To help visualize the process, the video above demonstrates the growth of human iPS cells over several weeks, as they spontaneously form four concentric zones. Each of these zones exhibits the characteristics of a different part of the eye, including the cornea, the lens, and the retina.
During the trial phase of their experiment, the Japanese team managed to culture and grow sheaths of rabbit corneas that actually enabled blind animals to see again. In tests, lab-grown corneas were given to rabbits born without this crucial part of the eye, resulting in restored vision. And while humans have yet to experience the potential benefits of this breakthrough, our species is next.
“We are now in the position to initiate first in-human clinical trials of anterior eye transplantation to restore visual function,” Nishida wrote in the team’s findings, published in Nature. The biologist is of the opinion that within three years, humans may be able to overcome blindness by way of stem-cell-grown corneas (and perhaps even other eye components).
“This research shows that various types of human stem cells are able to take on the characteristics of the cornea, lens, and retina,” said Professor Andrew Quantock of Cardiff University, who was also involved in the study. “Importantly, it demonstrates that one cell type — the corneal epithelium — could be further grown in the lab and then transplanted onto a rabbit’s eye where it was functional, achieving recovered vision.”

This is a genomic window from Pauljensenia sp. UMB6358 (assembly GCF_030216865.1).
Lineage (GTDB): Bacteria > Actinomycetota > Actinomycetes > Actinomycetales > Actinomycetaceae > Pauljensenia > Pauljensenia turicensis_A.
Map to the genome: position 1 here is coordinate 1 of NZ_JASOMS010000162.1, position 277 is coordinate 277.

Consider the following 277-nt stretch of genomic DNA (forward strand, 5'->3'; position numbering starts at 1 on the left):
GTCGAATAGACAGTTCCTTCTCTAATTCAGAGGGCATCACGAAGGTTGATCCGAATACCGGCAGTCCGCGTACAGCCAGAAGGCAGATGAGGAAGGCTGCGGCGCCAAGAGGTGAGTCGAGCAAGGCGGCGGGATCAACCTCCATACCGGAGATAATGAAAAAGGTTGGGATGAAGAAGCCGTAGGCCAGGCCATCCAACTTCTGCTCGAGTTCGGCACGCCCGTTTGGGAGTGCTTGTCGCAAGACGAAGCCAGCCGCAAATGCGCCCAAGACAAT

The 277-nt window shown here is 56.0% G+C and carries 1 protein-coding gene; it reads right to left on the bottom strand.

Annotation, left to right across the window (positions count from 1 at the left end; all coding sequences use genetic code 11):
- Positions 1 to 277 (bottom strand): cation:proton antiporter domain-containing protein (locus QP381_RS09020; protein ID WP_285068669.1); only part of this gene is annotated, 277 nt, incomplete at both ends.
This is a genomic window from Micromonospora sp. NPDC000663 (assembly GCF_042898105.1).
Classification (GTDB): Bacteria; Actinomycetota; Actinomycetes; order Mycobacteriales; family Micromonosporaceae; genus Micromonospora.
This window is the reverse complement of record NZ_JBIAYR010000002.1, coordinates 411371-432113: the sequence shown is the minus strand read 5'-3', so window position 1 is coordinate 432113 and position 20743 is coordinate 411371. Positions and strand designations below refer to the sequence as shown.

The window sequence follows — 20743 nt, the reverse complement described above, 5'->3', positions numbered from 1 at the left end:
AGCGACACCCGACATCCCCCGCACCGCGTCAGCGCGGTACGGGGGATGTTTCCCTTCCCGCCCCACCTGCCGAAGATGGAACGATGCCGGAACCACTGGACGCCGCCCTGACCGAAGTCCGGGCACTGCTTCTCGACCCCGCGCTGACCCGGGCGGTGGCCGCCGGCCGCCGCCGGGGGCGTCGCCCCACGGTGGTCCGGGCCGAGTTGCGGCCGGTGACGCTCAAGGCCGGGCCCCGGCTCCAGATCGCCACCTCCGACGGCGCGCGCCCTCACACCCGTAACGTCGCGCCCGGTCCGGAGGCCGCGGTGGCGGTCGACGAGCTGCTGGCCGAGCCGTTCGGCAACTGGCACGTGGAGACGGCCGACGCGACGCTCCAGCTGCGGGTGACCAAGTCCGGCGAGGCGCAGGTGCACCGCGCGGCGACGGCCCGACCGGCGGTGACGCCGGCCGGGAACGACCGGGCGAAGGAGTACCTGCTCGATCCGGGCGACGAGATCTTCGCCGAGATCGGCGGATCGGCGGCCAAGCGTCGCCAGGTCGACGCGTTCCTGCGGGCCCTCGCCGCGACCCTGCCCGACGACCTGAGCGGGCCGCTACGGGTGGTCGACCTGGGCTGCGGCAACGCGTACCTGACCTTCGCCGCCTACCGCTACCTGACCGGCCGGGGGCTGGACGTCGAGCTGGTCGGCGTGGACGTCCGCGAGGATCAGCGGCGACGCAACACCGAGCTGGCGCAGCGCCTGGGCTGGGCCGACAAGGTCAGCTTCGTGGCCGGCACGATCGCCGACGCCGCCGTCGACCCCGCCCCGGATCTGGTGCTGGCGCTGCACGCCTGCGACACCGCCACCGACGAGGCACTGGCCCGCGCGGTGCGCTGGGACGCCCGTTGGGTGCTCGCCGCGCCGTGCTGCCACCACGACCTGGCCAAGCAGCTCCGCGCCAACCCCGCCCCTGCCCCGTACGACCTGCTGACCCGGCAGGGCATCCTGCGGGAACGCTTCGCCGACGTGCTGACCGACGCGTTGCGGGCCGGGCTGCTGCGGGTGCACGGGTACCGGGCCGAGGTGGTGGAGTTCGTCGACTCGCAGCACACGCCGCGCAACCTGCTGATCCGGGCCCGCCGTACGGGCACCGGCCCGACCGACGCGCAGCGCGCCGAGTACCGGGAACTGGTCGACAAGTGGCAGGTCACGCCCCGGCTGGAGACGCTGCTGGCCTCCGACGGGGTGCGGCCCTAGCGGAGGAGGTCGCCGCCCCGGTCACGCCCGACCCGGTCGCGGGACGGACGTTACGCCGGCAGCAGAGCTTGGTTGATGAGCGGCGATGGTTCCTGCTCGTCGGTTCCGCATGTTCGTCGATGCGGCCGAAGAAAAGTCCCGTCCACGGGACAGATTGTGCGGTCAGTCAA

Incredibly enough, this is not the only vision-related breakthrough scientists have achieved this week. In a separate study, doctors were able to actually reverse blindness in 12 babies born with congenital cataracts. By removing the damaged lens and “coaxing nearby cells to repair the damage,” surgeons were able to create an entirely novel way of treating one of the most common eye diseases in the world today.
“An ultimate goal of stem cell research is to turn on the regenerative potential of one’s own stem cells for tissue and organ repair and disease therapy,” said Dr. Kang Zhang of the UC San Diego School of Medicine, who helped develop the technology involved in the remarkable success. He added, “… this work represents a new approach in how new human tissue or organs can be regenerated and human disease can be treated, and may have a broad impact on regenerative therapies by harnessing the regenerative power of our own body.”
This innovation, combined with that of the Japanese team, could result in what Zhang calls a “paradigm shift,” changing the way we treat eye disease forever.
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